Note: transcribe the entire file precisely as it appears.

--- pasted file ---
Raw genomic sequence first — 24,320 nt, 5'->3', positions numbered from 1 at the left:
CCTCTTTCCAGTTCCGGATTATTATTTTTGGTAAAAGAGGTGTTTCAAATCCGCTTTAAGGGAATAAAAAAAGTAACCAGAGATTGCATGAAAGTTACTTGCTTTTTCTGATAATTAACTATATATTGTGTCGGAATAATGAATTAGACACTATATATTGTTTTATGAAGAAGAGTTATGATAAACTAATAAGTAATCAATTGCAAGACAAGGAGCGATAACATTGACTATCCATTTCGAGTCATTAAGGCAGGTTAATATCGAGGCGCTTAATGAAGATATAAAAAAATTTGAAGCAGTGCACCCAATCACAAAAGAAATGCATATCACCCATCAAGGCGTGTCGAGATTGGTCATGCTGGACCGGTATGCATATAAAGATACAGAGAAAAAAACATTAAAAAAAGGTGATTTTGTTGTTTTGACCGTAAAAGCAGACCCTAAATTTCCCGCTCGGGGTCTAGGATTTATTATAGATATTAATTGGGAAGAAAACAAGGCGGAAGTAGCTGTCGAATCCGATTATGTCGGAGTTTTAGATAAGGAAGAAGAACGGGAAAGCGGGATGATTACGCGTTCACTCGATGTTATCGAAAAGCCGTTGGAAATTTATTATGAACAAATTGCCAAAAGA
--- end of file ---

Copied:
Raw genomic sequence first — 24,320 nt, 5'->3', positions numbered from 1 at the left:
CCTCTTTCCAGTTCCGGATTATTATTTTTGGTAAAAGAGGTGTTTCAAATCCGCTTTAAGGGAATAAAAAAAGTAACCAGAGATTGCATGAAAGTTACTTGCTTTTTCTGATAATTAACTATATATTGTGTCGGAATAATGAATTAGACACTATATATTGTTTTATGAAGAAGAGTTATGATAAACTAATAAGTAATCAATTGCAAGACAAGGAGCGATAACATTGACTATCCATTTCGAGTCATTAAGGCAGGTTAATATCGAGGCGCTTAATGAAGATATAAAAAAATTTGAAGCAGTGCACCCAATCACAAAAGAAATGCATATCACCCATCAAGGCGTGTCGAGATTGGTCATGCTGGACCGGTATGCATATAAAGATACAGAGAAAAAAACATTAAAAAAAGGTGATTTTGTTGTTTTGACCGTAAAAGCAGACCCTAAATTTCCCGCTCGGGGTCTAGGATTTATTATAGATATTAATTGGGAAGAAAACAAGGCGGAAGTAGCTGTCGAATCCGATTATGTCGGAGTTTTAGATAAGGAAGAAGAACGGGAAAGCGGGATGATTACGCGTTCACTCGATGTTATCGAAAAGCCGTTGGAAATTTATTATGAACAAATTGCCAAAAGA